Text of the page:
“No more, no more punishment.
Peace on Earth, mercy mild.”
The Good News brought to us by the Jesus Child.
So many years trying to fathom it all out
Yet there it is before me,
Within my reach,
Mysterious yet profound.
Copyright © AT Kelly 2020
I just wanted to end the year by sending you my new poem , partly on a Christmas theme. It’s been such an odd year, no one could have predicted what was to come.
But I’d like to wish you all a wonderful Christmas, whatever that looks like for you. I pray you’ll be able to take the day as it comes and remember the good things, no matter how small and simple they are.
I look forward to greeting you again in the New Year, and just wanted to make you aware that I’ll be running an online Winter Wellness workshop on Thursday 21 January in the evening. Please email email@example.com to register your interest. More details to follow…
How to reduce Christmas stress this year and find some joy…
As we draw closer to Christmas, how are you feeling? Do you feel prepared and have a plan ? Or are you filled with anxiety or worry or even dreading it?
A few weeks back I attended my local Recovery College ‘s “Coping with Christmas” online course. This has helped me to think about how practically I want us as a family to do Christmas this year & in a way that brings some joy rather than mainly stress.
Some tips to manage stress :
- Breaking tasks down into small steps, e.g. cooking Christmas dinner.
- Make a Christmas budget so that you don’t overspend. Include presents, food, travel, trips, donations, etc. & any extra costs you may have over the Christmas period.
- Think about the things you find most difficult over the Christmas period., e.g. finances, relationship, emotions, health wise). Write them down. For each one, come up with how you can overcome this difficulty.
- What are the good things you enjoy about Christmas? List them. Look at them when you feel stressed, overwhelmed or anxious to remember the positives.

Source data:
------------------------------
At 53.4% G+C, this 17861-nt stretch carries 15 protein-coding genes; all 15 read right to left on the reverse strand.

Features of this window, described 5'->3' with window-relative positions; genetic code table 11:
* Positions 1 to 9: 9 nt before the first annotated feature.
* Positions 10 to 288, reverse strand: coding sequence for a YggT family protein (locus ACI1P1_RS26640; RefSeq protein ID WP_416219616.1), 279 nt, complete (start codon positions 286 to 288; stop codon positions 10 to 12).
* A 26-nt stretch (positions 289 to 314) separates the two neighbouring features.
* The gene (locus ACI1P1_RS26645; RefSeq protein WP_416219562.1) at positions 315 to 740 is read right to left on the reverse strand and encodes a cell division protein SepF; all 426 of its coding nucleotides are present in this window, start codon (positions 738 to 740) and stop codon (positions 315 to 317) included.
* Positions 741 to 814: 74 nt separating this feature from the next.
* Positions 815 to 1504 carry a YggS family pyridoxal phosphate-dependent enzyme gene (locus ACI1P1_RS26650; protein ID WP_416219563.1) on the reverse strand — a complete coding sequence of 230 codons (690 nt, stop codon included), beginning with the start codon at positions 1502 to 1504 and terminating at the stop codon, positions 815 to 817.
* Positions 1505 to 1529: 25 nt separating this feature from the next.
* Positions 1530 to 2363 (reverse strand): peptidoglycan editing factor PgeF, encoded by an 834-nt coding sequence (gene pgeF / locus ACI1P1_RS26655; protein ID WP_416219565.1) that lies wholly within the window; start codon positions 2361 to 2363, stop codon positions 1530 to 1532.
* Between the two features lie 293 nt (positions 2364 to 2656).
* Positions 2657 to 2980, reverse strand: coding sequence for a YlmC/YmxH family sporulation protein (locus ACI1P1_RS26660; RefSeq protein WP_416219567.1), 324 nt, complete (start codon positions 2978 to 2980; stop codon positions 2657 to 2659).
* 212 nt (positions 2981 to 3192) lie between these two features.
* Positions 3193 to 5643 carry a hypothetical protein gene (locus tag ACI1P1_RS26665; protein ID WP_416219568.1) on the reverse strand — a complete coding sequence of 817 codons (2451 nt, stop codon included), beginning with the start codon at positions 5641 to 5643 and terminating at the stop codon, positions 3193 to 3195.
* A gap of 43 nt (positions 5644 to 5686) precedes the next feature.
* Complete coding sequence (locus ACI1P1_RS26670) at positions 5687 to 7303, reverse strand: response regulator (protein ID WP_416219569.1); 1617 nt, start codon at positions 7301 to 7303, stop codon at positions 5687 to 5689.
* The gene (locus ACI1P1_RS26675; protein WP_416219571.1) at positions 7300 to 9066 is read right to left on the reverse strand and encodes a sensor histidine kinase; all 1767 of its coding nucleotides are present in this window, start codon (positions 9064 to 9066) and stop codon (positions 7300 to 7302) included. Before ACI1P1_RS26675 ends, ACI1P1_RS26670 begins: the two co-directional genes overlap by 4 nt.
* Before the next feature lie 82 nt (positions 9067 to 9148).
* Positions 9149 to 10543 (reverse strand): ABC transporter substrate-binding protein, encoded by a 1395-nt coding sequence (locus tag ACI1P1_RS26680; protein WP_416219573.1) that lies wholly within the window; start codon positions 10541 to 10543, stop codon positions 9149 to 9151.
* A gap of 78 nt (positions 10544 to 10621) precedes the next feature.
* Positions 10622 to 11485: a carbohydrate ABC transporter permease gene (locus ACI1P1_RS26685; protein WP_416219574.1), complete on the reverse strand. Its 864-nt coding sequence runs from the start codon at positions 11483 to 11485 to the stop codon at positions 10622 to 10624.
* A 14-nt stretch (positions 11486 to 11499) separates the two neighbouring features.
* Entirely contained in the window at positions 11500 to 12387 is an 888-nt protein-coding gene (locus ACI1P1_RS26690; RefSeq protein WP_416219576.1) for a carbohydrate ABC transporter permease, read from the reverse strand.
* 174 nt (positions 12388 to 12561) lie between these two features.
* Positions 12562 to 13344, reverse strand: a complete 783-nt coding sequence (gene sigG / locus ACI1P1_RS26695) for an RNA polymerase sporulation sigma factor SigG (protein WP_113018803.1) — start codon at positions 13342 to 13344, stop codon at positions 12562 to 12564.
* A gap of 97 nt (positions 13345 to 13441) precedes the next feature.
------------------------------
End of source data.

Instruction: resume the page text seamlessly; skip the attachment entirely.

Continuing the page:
- Boundaries : Think about what is manageable & what’s not. Be clear with family/ friends and stick to these.
- Self care: What activities will relax & recharge you ? Diarise time to do them, e.g. exercise, quiet time, have a hot chocolate or chat to a friend.
- When you start to feel stressed, what helps you to destress? For me, doing some deep breathing or mindfulness really helps in the moment.
- Be kind to yourself. How is your self-talk in your head? Is it negative or self-critical? Stop yourself if you notice unhelpful thinking and write it down. Would you speak to a friend like this? What’s a more kind way to speak to yourself? Say this to yourself instead. If you notice these negative thoughts are constant or your mood has been low for more than 2 weeks, this is the time to get help. Make an appointment with your doctor. Cognitive Behavioural therapy (CBT) may help.
As a Christian, I also find reminding myself that what we’re really celebrating here is the birth of Jesus. He came down to earth, fully God, yet fully human, to restore our relationship with Him. Putting my focus back on God can put all the other tasks into perspective.
Reflecting on what you’d like Christmas to be like this year, after such a different 2020 to what we expected, how are you going to prepare for Christmas? How can you put your focus back on God?